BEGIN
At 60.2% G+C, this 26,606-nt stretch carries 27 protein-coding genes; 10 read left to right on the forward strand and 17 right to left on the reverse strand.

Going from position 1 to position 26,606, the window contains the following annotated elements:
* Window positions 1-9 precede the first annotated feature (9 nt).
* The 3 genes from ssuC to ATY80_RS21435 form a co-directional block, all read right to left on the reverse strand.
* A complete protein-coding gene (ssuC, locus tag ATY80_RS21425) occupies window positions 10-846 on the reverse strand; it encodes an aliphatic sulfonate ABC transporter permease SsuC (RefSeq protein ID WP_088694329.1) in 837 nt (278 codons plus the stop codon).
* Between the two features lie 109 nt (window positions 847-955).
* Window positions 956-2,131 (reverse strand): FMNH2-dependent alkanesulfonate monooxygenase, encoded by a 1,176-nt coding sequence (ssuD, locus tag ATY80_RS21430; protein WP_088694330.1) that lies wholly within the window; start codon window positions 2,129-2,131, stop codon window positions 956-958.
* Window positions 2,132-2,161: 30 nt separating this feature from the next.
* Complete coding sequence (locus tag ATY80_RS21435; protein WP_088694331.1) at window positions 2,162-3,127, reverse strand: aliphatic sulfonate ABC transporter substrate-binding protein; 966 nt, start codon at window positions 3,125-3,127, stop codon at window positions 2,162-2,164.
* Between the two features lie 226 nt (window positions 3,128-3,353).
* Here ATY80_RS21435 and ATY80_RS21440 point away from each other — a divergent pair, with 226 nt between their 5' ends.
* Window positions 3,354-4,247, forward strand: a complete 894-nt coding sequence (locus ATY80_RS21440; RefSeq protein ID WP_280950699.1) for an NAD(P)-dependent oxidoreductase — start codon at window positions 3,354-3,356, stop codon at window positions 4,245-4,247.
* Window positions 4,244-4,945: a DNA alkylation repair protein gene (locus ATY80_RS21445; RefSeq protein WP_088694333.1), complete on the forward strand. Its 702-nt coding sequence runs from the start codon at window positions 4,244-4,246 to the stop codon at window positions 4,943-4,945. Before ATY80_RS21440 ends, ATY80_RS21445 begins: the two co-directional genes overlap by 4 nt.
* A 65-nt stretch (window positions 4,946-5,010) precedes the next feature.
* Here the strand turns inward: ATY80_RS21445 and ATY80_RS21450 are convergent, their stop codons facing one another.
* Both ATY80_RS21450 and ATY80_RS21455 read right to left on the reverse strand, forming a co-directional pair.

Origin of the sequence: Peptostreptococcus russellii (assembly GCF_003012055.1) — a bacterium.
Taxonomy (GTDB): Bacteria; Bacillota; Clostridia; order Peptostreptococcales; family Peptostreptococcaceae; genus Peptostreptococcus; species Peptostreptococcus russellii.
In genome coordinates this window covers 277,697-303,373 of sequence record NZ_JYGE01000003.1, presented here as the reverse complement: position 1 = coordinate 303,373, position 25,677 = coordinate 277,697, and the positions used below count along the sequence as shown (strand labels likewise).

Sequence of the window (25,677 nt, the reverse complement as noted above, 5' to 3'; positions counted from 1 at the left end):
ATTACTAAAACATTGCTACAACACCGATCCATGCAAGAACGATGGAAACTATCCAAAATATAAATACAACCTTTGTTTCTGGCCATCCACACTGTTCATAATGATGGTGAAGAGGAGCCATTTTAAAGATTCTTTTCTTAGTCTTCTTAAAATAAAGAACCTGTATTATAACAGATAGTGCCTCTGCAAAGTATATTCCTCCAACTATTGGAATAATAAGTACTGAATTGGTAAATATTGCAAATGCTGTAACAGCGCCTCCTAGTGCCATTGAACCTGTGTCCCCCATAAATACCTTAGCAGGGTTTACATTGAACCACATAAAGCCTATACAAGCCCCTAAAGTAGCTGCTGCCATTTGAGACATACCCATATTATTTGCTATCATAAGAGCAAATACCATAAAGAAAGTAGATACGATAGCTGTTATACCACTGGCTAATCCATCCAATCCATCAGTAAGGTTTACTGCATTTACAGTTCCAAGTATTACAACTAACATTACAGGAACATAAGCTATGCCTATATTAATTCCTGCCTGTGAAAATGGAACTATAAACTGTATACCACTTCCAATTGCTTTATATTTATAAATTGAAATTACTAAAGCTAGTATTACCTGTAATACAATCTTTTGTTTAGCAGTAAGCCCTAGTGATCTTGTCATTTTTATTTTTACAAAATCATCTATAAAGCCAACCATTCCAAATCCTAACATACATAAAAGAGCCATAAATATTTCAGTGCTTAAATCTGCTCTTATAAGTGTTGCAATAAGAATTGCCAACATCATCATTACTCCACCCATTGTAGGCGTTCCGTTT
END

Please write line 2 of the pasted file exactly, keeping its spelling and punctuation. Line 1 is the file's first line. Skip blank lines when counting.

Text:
Going from position 1 to position 26,606, the window contains the following annotated elements: